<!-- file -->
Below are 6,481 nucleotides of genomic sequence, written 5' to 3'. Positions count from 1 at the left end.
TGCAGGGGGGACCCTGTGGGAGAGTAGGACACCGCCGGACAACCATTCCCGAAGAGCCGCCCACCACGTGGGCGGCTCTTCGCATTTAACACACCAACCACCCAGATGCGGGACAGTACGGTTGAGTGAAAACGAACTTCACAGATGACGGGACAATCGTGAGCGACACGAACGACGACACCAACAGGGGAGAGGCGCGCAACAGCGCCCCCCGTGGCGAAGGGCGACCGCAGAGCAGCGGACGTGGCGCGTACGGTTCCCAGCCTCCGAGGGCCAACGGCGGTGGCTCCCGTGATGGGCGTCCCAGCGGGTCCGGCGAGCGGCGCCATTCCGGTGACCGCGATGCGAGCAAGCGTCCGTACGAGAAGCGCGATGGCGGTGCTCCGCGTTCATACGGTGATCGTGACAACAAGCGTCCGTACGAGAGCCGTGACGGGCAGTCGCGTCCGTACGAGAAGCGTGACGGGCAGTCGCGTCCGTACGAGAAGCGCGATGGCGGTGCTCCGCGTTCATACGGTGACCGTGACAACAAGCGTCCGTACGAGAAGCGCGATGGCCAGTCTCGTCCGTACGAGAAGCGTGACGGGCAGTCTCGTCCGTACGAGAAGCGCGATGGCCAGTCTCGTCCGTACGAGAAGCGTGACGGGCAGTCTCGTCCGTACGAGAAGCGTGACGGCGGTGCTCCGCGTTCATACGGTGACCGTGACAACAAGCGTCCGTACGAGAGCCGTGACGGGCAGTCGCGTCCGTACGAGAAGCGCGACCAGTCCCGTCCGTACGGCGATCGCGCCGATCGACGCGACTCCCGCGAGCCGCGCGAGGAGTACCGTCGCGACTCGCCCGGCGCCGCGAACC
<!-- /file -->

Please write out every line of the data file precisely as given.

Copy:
Below are 6,481 nucleotides of genomic sequence, written 5' to 3'. Positions count from 1 at the left end.
TGCAGGGGGGACCCTGTGGGAGAGTAGGACACCGCCGGACAACCATTCCCGAAGAGCCGCCCACCACGTGGGCGGCTCTTCGCATTTAACACACCAACCACCCAGATGCGGGACAGTACGGTTGAGTGAAAACGAACTTCACAGATGACGGGACAATCGTGAGCGACACGAACGACGACACCAACAGGGGAGAGGCGCGCAACAGCGCCCCCCGTGGCGAAGGGCGACCGCAGAGCAGCGGACGTGGCGCGTACGGTTCCCAGCCTCCGAGGGCCAACGGCGGTGGCTCCCGTGATGGGCGTCCCAGCGGGTCCGGCGAGCGGCGCCATTCCGGTGACCGCGATGCGAGCAAGCGTCCGTACGAGAAGCGCGATGGCGGTGCTCCGCGTTCATACGGTGATCGTGACAACAAGCGTCCGTACGAGAGCCGTGACGGGCAGTCGCGTCCGTACGAGAAGCGTGACGGGCAGTCGCGTCCGTACGAGAAGCGCGATGGCGGTGCTCCGCGTTCATACGGTGACCGTGACAACAAGCGTCCGTACGAGAAGCGCGATGGCCAGTCTCGTCCGTACGAGAAGCGTGACGGGCAGTCTCGTCCGTACGAGAAGCGCGATGGCCAGTCTCGTCCGTACGAGAAGCGTGACGGGCAGTCTCGTCCGTACGAGAAGCGTGACGGCGGTGCTCCGCGTTCATACGGTGACCGTGACAACAAGCGTCCGTACGAGAGCCGTGACGGGCAGTCGCGTCCGTACGAGAAGCGCGACCAGTCCCGTCCGTACGGCGATCGCGCCGATCGACGCGACTCCCGCGAGCCGCGCGAGGAGTACCGTCGCGACTCGCCCGGCGCCGCGAACC